Venice leverages Apache Helix for partition-replica placements in each cluster, which enables the system to react readily to hardware failures. If servers crash, Helix automatically rebalances the partitions they hosted onto healthy servers. In addition, we leverage Helix’s support for rack-awareness, which ensures that at most one replica of a given partition is in the same rack. This is useful so that network switch maintenance or failures don’t cause us to lose many replicas of a partition at once. Rack-awareness is also useful in that it allows us to simultaneously bounce all Venice servers in a rack at once, thus greatly reducing the time required to perform a rolling restart of a full cluster. In these scenarios, Helix is smart enough to avoid triggering a surge of self-healing rebalance operations. A previous post provides more details on Venice’s usage of Helix, although the state model has been redesigned since the post was published.
Elastic & linear scalability
Again thanks to Helix, it is easy to inject extra hardware into a cluster and to rebalance the data into it. The exact same code path that is leveraged more than 1400 times a day to rewrite entire datasets is also leveraged during rebalance operations, thus making it very well-tested and robust. This important design choice also means that whenever we further optimize the write path (which we are more or less continuously doing), it improves both push and rebalance performance, thus giving more elasticity to the system.
Beyond this, another important aspect of scalability is to ensure that the capacity to serve read traffic increases linearly, in proportion to the added hardware. For the more intense use cases described in this post—Feed and PYMK—the traffic is high enough that we benefit from over-replicating these clusters beyond the number of replicas needed for reliability purposes. Furthermore, we group replicas into various sets, so that a given Batch Get or Read Compute query can be guaranteed to hit all partitions within a bounded number of servers. This is important, because otherwise the query fanout size could increase to arbitrarily high amounts and introduce tail latency issues, which would mean the system’s capacity scales sublinearly as the hardware footprint increases. This and many other optimizations are described in more detail in a previous blog post dedicated to supporting large fanout use cases.
It would be difficult to exhaustively cover all aspects of a system as large as Venice in a single blog post. Hopefully, this overview of functionalities and use cases gives a glimpse of the range of possibilities it enables. Below is a quick recap to put things in a broader context.
What is Venice for?
We have found Venice to be a useful component in almost every user-facing AI use case at LinkedIn, from the most basic to cutting edge ones like PYMK. The user-facing aspect is significant, since AI can also be leveraged in offline-only ways, in which case there may be no need for a scalable storage system optimized for serving ML features for online inference workloads.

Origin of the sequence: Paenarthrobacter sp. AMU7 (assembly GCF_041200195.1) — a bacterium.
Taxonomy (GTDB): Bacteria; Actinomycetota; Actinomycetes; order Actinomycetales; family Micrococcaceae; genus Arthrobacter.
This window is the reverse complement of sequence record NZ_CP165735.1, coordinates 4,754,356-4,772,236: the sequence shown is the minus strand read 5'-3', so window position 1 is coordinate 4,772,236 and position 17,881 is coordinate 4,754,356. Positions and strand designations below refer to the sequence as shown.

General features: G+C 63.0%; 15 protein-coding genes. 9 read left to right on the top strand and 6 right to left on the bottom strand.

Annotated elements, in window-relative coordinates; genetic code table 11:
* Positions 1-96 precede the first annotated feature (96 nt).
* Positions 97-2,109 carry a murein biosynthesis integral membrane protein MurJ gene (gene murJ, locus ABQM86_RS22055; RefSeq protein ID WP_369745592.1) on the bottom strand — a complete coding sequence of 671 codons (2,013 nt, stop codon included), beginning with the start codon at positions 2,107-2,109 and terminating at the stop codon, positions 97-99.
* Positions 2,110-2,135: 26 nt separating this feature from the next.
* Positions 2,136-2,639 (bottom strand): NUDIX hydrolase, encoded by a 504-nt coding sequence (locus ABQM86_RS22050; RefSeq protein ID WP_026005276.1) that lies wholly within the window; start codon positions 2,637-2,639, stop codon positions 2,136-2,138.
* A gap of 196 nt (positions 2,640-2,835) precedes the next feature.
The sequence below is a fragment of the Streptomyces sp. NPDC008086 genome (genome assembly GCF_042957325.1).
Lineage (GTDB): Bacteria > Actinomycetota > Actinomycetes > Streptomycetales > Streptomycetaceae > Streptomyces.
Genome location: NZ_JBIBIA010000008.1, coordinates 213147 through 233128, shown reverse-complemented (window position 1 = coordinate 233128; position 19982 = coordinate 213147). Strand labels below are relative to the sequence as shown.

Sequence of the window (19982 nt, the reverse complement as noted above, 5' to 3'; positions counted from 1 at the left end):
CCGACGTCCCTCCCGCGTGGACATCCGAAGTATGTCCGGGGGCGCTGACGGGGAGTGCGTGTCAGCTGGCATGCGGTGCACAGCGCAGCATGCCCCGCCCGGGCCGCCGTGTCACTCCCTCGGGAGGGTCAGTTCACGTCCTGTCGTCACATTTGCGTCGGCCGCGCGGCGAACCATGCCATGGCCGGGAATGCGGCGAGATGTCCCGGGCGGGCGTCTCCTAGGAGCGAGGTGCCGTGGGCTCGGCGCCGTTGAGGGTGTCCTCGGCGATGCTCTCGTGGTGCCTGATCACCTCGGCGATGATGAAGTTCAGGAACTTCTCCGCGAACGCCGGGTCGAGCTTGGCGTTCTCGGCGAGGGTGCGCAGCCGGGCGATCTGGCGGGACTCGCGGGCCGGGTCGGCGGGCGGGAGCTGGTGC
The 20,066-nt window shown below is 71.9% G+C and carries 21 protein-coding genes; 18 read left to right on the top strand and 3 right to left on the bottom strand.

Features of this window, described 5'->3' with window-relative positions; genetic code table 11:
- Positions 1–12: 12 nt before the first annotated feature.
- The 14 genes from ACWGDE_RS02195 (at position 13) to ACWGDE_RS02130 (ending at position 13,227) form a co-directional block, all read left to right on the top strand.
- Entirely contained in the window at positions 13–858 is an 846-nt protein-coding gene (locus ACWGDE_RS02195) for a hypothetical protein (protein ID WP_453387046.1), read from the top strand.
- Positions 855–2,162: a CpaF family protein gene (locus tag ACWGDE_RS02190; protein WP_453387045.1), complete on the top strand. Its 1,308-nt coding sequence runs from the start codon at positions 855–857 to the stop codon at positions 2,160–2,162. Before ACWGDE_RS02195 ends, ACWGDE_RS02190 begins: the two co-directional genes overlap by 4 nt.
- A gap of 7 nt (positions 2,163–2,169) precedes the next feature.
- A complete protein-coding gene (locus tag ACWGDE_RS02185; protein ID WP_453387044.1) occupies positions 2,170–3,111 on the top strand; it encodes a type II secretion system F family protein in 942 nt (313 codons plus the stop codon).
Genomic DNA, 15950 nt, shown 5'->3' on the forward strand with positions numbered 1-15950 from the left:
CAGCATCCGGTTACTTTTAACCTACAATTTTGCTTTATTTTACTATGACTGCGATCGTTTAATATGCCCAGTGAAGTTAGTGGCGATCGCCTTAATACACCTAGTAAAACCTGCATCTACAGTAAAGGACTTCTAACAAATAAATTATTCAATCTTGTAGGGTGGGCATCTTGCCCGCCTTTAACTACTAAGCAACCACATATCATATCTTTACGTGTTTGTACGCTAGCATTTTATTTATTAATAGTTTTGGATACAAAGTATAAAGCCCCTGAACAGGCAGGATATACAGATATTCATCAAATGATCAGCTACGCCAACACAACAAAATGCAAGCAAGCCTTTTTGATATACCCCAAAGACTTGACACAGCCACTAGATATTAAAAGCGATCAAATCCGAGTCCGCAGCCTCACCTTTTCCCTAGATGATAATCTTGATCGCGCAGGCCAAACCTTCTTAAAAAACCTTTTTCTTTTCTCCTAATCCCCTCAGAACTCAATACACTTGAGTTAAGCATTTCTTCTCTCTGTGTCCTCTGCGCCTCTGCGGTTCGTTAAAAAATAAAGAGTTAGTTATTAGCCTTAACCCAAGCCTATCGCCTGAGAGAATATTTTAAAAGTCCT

Besides AI, there are other use cases where we have found it useful to have a derived data store with first-class support for ingesting lots of data in various ways. One example is our use of Venice as the stateful backbone of our A/B testing platform. There are other examples as well, such as caching a massaged view of source-of-truth storage systems, when cost and performance matter, but strong consistency does not.
At the end of the day, Venice is a specialized solution, and there is no intent for it to be anyone’s one and only data system, nor even their first one. Most likely, all organizations need to have some source of truth database, like a RDBMS, a key-value store, or a document store. It is also likely that any organization would already have some form of batch or stream processing infrastructure (or both) before they feel the need to store the output of these processing jobs in a derived data store. Once these other components are in place, Venice may be a worthwhile addition to complement an organization’s data ecosystem.
The road ahead
In this post, we have focused on the larger scale and most mature capabilities of Venice, but we also have a packed roadmap of exciting projects that we will share more details about soon.
We hope this upcoming chapter of the project’s life in the open source community will bring value to our peers and propel the project to the next level.
Real-time analytics on network flow data with Apache Pinot
The LinkedIn infrastructure has thousands of services serving millions of queries per second. At this scale, having tools that provide observability into the LinkedIn infrastructure is imperative to ensure that issues in our infrastructure are quickly detected, diagnosed, and remediated. This level of visibility helps prevent the occurrence of outages so we can deliver the best experience for our members. To provide observability, there are various data points that need to be collected, such as metrics, events, logs, and flows. Once collected, the data points can then be processed and made available, in real-time, for engineers to use for alerting, troubleshooting, capacity planning, and other operations.